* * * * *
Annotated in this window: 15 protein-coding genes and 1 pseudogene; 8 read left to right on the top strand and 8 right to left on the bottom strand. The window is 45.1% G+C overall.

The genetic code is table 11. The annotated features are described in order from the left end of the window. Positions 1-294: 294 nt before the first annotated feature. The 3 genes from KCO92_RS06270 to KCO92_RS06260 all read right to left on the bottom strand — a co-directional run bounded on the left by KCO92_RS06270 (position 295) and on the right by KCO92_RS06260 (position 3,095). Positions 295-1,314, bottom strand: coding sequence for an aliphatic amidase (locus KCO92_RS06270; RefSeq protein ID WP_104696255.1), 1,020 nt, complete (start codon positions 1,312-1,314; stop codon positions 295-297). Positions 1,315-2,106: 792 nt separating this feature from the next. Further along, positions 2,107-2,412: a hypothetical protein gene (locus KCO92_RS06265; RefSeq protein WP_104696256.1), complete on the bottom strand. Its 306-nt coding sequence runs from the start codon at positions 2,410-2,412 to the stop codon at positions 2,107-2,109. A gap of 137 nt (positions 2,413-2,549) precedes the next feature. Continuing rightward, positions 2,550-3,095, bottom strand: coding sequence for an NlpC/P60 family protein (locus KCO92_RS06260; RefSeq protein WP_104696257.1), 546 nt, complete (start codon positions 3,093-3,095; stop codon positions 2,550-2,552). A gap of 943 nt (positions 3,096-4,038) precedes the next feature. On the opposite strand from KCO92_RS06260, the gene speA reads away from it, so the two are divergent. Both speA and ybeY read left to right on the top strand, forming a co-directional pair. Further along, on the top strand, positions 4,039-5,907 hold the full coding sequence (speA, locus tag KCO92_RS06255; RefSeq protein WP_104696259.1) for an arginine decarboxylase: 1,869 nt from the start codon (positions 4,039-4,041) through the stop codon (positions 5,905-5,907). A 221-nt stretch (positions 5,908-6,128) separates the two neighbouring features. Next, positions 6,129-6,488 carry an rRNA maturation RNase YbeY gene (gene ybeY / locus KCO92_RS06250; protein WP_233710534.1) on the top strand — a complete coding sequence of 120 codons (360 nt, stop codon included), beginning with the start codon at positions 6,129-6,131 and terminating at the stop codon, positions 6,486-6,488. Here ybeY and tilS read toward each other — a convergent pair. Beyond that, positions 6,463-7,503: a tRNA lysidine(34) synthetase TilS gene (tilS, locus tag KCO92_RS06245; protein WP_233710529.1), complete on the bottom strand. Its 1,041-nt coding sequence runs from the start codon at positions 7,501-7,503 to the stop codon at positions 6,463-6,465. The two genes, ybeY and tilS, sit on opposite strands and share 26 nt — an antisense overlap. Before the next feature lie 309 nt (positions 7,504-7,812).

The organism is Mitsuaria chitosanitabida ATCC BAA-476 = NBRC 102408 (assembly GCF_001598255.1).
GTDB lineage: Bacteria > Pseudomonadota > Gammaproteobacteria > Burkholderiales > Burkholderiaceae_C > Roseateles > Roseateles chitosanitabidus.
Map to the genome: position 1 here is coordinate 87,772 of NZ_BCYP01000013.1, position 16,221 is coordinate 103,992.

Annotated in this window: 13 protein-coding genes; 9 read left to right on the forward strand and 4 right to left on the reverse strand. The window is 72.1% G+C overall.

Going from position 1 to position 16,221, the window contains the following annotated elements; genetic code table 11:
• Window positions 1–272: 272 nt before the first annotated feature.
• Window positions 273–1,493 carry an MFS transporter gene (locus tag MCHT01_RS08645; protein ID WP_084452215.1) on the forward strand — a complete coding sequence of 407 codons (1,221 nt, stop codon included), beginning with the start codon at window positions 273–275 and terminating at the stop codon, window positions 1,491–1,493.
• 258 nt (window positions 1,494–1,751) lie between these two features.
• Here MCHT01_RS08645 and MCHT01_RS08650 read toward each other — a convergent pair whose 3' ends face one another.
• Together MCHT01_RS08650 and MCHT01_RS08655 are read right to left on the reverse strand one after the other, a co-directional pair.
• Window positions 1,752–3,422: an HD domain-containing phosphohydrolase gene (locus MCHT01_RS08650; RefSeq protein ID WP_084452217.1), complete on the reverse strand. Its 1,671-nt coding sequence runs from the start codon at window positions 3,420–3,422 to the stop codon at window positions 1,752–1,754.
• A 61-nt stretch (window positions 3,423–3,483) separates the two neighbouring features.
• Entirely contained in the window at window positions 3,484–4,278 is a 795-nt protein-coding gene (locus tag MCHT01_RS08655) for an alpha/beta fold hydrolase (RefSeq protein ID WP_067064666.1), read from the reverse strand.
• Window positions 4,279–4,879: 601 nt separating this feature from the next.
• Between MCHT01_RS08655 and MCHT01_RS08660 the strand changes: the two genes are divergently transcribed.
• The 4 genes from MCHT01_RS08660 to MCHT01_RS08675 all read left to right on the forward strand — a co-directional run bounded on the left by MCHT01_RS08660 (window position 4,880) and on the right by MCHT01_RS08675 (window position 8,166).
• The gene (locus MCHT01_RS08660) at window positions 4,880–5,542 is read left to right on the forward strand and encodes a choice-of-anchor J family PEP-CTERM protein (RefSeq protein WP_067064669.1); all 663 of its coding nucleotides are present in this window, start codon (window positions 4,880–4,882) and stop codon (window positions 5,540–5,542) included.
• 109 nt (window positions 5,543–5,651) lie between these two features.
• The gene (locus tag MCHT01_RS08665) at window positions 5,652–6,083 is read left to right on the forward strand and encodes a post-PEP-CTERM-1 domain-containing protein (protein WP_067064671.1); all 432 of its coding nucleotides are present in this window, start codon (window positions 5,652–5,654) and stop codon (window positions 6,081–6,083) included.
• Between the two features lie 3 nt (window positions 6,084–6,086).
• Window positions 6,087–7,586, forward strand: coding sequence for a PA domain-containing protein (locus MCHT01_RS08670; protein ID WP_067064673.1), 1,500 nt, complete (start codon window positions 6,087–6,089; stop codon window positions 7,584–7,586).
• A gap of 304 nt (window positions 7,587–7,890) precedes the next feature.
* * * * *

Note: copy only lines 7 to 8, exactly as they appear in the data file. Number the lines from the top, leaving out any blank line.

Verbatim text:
Going from position 1 to position 16,221, the window contains the following annotated elements; genetic code table 11:
• Window positions 1–272: 272 nt before the first annotated feature.